En route to the Industries Group shops, we see trainloads of finished Allis-Chalmers tractors starting their way to farm around the world. Thousands of flatcar and truck loads are shipped each year.
Entering the Industries Group shops, we visit No. 7 shop, which houses the assembly and test facilities for large transformers. These are the electrical units which make it possible to control flow of generated electricity to the final outlet. A vacuum tank 24 feet long, 16 feet wide and 24 feet deep dries the windings under vacuum up to 29 inches of mercury. A test setup simulating a 3,000,000-volt lightening bolt striking a transformer is located here. Transformers to be used on transmission line of 600,000 volts and transformers weighing over 500,000 pounds are produced in this shop.
Longer than the Empire State Building is tall, and four stories high, the 1250-foot main erection floor is the assembly area for the material machined in the shops. Hydraulic equipment, generators, transformers, condensers, motors, crushers, turbines and similar equipment are erected and tested on this floor. Extremely large pieces are machined on the 30-foot or 40-foot vertical boring machines located in this area.
The machined blades of large steam turbine spindles are a familiar sight in the center shops and on the erection floor. Tolerance of one-half thousandth of an inch is maintained in manufacture of turbine blading.
With blading installed, steam turbine elements are assembled and tested on the erection floor to assure development of designed ratings. Cross-compound steam turbines rated at 150,000 kw have been built and tested in this area.
In No. 2.5 and 3 shops and on the erection floor, parts and machinery are manufactured for the mining, cement, coal, and processing industries. Screens, kilns, ball and rod mills, and crushers are machined in these shops. A large gyratory crusher shell is shown on the 30-foot boring mill of the erection floor opposite No. 3 shop. A gyratory crusher being built to handle taconite ore will crush 3,500 tons of rock an hour. If this 610-ton, 34-foot high crusher were handling stone for roads, sufficient rock for a road over a mile long, 18 feet wide and 8 inches deep would be processed each hour.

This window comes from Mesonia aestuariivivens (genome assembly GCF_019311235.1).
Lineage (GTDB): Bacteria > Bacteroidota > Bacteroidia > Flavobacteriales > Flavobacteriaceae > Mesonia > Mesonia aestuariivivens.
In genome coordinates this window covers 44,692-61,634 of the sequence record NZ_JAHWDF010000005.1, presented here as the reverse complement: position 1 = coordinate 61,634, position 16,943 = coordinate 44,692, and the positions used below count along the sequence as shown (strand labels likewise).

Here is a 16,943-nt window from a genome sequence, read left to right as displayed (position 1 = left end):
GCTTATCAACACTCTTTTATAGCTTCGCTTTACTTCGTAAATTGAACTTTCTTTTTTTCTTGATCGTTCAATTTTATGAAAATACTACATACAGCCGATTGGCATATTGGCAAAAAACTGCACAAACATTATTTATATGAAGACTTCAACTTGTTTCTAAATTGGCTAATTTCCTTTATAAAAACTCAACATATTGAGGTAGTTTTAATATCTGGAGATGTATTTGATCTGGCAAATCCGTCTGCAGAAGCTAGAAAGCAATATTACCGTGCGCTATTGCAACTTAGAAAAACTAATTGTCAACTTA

Part of a generator stator yoke is being turned on the largest machine tool in the West Allis Works. This vertical boring mill is capable of both boring mill is capable of both boring and turning a piece up to 40 feet in diameter and 200 inches high. Hydraulic and steam turbines for power plants throughout the world have been machined on this mill.
In No. 4 shop, large generator and synchronous motor rotors are slotted to hold the windings. The rotor shown is for the largest 2-pole synchronous motor ever built, 36,000 hp. Most electrical windings are made in No. 6 and 7 shops and galleries.
Our betatron laboratory houses a 22-million-volt X-ray machine, one of the products of Allis-Chalmers West Allis Works. It is capable of locating hidden flaws in metals up to 24 inches thick. The building’s reinforced concrete walls are 20 feet high and 6 feet thick to prevent any escape of radiation. A large steam turbine section is shown here, being X-rayed for flaws prior to machining.